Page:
What is blepharospasm?

Written by: Mr Daniel Ezra
Published:
Edited by: Cal Murphy

The eyelids are a part of our anatomy that perhaps we take for granted. When you think about it, however, their importance cannot be overstated: they protect our eyes from dust and foreign debris, keep the eye from drying out, and close the eye during sleep. A number of conditions can affect the eyelids. Among these is benign essential blepharospasm. Expert ophthalmologist and oculoplastic surgeon Mr Daniel Ezra explains:

What is blepharospasm?

Blepharospasm is a condition that affects the muscles that control the eyelids, making them close involuntarily. It often manifests as rapid, frequent blinking, the eyes forcing themselves shut, being unable to open the eye (apraxia), or a combination of these symptoms. Blepharospasm can have a serious impact on the patient’s life, particularly affecting their vision.

In around 30% of patients other facial muscles are affected too, leading to involuntary tongue, mouth and neck movements. Occasionally, the larynx (voicebox) also suffers, giving the patient a hoarse or whispering voice.

While there is currently no cure for blepharospasm, many treatment options exist. Most patients can gain control over their symptoms with the right combination of medical and surgical treatments.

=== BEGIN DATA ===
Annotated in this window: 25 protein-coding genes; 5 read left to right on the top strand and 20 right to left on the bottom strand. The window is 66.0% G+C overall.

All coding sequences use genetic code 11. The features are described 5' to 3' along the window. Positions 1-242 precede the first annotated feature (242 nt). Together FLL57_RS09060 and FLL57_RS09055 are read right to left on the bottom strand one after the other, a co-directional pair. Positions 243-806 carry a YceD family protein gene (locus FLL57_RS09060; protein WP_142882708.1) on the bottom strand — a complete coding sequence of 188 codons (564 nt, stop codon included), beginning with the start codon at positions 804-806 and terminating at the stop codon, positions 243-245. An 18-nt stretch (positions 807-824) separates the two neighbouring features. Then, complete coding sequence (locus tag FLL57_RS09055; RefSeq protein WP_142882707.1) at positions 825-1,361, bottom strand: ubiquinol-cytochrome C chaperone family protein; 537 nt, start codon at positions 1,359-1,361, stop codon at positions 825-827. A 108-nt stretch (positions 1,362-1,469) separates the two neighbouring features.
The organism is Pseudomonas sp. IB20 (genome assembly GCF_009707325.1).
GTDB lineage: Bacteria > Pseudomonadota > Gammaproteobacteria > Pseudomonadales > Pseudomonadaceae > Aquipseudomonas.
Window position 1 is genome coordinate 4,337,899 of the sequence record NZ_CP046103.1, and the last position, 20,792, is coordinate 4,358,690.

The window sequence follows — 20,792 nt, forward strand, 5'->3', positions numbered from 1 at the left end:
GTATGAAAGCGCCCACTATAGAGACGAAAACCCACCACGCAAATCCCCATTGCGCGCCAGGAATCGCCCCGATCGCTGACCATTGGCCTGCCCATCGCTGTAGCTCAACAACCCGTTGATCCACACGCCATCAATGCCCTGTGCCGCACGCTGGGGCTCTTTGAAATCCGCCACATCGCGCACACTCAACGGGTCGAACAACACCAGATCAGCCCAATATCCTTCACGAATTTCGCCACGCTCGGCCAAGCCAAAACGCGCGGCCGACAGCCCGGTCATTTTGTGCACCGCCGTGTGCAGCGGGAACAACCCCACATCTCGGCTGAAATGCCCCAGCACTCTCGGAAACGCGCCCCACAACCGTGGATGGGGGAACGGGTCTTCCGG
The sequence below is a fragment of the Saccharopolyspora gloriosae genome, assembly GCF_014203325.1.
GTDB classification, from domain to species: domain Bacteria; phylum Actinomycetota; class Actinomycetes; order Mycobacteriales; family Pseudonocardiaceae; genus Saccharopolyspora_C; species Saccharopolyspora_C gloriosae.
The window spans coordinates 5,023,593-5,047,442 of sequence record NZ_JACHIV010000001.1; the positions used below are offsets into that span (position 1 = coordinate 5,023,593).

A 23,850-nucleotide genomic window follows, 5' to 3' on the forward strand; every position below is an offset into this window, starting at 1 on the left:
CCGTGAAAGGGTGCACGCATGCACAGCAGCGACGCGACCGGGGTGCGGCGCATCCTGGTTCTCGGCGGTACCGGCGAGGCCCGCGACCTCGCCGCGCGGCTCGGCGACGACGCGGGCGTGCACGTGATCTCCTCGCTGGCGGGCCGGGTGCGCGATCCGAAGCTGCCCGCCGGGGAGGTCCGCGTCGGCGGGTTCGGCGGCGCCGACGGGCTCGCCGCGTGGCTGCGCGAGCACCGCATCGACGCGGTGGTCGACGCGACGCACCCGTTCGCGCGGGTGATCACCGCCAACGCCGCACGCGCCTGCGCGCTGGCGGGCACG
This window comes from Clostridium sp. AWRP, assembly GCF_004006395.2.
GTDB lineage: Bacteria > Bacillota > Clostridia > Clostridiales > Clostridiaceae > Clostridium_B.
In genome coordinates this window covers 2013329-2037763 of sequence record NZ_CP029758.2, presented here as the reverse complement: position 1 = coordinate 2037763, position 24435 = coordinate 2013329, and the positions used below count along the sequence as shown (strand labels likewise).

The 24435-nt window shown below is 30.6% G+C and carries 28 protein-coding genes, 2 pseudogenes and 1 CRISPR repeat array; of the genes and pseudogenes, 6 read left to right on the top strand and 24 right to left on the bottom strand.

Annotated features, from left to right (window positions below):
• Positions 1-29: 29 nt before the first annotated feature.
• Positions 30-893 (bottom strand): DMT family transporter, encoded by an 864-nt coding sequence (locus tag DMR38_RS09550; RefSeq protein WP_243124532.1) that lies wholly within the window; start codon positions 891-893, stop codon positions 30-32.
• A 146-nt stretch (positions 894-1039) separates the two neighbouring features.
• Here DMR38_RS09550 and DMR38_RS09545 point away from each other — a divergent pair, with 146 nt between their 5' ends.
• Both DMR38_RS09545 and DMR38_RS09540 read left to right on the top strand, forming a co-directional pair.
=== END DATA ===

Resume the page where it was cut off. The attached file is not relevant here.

What causes blepharospasm?

Blepharospasm is a complex condition. Genetics are believed to play a role, with many patients reporting a family history of both blepharospasm and chronic eye irritation (usually blepharitis or dry eyes). This irritation is thought to lead to a maladaptive reflex response, which causes the blinking reflex (which exists to protect the eye) to get out of control and overwhelm normal eyelid function.

In recent research at Moorfields Eye Hospital, London, we have found evidence that an abnormality exists in the nerve layer of the corneal epithelium, along with decreased sensitivity in the surface of the eye in blepharospasm patients. This is similar to sensory abnormalities found in patients with other dystonias (neurological movement disorders in which the muscles contract uncontrollably, resulting in twisting and abnormal postures). This suggests that issues with the sensory information relayed to and from the brain could contribute to dystonia.

 

How is blepharospasm treated?

First, it is important to identify and eliminate anything that is irritating the surface of the eye. The usual causes are dry-eye and blepharitis, but a full slit lamp biomicroscope examination can help rule out other causes, such as Sjorgren’s syndrome, thyroid eye disease and herpetic keratopathy.

Next, the overactive muscle groups are carefully injected with botulinum toxin (Botox). Each individual patient has a different pattern of spasm, so the doctor will tailor the injection programme specifically to the patient.

Additionally, some patients may be found to have ptosis (drooping eyelid) or excess upper eyelid skin, which may require surgical correction.